“Come, come,” said the cadet, realizing his tactical error. “’Tis merely a path to Battery Cove where the Great Chain was affixed during our Revolutionary War.”

Cornelia tried to regain her equanimity. “But for the fact that your offer has come at a rather inopportune time,” she gestured to her mother, sisters and luggage cases behind her, “as you can see we have just arrived, I am sure our little group would have been delighted to accompany you.”

“Cornelia Rose, why must you always be so difficult to locate?” A petulant voice interrupted the intoxicating repartee she was establishing with the cadet.

Nellie stiffened at the sound. She had no doubt as to whom that voice belonged. T’was plumb irritating that he should choose just this one, singular time to be punctual. Without thinking she stamped her foot in anger, I thought he had guard duty and would be occupied for hours. How truly grating the sound of that whiny voice! Elmer P. Otis. I am quite certain the “P” stands for ‘peevish’. Proper upbringing changed her thinking however. Repentant and chagrinned at her own lack of manners, she forced a smile in

Elmer’s direction, even before she heard her mother’s second tsk,tsk admonition.

“Fellows, this is my drag for the weekend,” Elmer proclaimed to the bench of potential beaus, every one of his regulation twenty-four brass buttons trying to pop off his dress uniform jacket as he puffed his chest.

Not only am I to be stuck with this neer-do-well, I will be paraded about to elevate his social stature! Nellie groused to herself.

With grunts and grumbling, Elmer’s fellow West Point Cadets began to rise and disperse in different directions to await arriving river traffic at other spots on the landing. Elmer remained standing at attention in front of Nellie, poor-complexioned chin thrust out proudly beneath his grimly pursed lips. A First Cadet rose from the bench and leaned his lips close to Elmer’s ear. “You lucky cur!” Nellie heard. Cadet Otis grinned. The First Year punched Elmer in the arm and Elmer changed his position to ‘at ease’.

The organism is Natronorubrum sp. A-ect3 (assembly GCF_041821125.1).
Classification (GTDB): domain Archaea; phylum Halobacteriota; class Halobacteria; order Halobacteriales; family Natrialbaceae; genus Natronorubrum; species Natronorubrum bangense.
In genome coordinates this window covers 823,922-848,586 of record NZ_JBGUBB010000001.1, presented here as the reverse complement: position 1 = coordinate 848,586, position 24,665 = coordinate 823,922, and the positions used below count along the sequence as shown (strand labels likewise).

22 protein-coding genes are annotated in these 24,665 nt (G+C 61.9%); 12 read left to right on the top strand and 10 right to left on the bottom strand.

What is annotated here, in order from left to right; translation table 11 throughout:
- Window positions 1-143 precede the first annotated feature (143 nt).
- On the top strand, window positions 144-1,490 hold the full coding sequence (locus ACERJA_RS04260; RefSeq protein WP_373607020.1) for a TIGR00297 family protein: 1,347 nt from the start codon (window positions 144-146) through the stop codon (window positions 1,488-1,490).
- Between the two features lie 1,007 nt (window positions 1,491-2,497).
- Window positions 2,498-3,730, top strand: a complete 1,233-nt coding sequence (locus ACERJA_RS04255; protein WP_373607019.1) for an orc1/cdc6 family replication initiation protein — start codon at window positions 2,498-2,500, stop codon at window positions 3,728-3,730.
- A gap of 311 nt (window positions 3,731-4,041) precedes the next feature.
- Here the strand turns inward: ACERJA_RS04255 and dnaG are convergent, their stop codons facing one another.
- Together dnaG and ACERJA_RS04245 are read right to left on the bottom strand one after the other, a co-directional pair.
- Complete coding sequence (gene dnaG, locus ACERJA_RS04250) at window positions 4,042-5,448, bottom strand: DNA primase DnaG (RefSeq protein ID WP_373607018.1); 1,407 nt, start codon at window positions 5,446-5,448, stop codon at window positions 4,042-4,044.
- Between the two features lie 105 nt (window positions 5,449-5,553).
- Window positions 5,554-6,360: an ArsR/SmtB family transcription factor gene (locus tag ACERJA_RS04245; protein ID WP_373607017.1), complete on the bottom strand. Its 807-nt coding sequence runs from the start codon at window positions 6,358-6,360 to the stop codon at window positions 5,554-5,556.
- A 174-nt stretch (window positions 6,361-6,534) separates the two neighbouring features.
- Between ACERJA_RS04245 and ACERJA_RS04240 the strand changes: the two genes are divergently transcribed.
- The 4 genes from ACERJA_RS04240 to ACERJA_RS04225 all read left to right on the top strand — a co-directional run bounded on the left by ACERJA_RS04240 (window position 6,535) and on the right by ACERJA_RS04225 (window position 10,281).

Mother turned away from the steamboat’s captain whom she had involved in her dispute with the luggage-handling sailor and Elmer came to attention again.

“Missus Entwhistle,” Elmer P. Otis bowed. “I am most grateful you granted permission to your illustrious daughter to attend this weekend’s festivities.”

Mother smiled with her well-bred grace and extended her hand. Cornelia and her sisters curtsied.

“Ladies,” Elmer had the grace to nod and bow again towards Cornelia as he looked at the assembled ladies. “I’ll say! That’s a fair amount of cases for just an overnight stay! Are you Ladies planning to enroll as cadets?”

Mother coughed and looked chagrined. Nellie’s sister Agnes frowned with distain and Anastasia and Augusta giggled.

See what I mean Mother? Nellie thought. Elmer cannot summon sufficent social grace to court a farm hand.

            Her mother caught Nellie’s eye, was that sympathy in her gaze? but did not issue the bristling retort Nellie thought Elmer’s oafish remark mandated. “Please assist us with these cases and advise the means available to transport us to the West Point Hotel, so we may settle in before this afternoon’s parade.”

“Conveyances!” Elmer scratched his head.

Nellie did not wait for Elmer to formulate a plan. She and her friend Augusta located a dockhand and scurried over to obtain his, and his handcart’s, services. There were only five cases after all.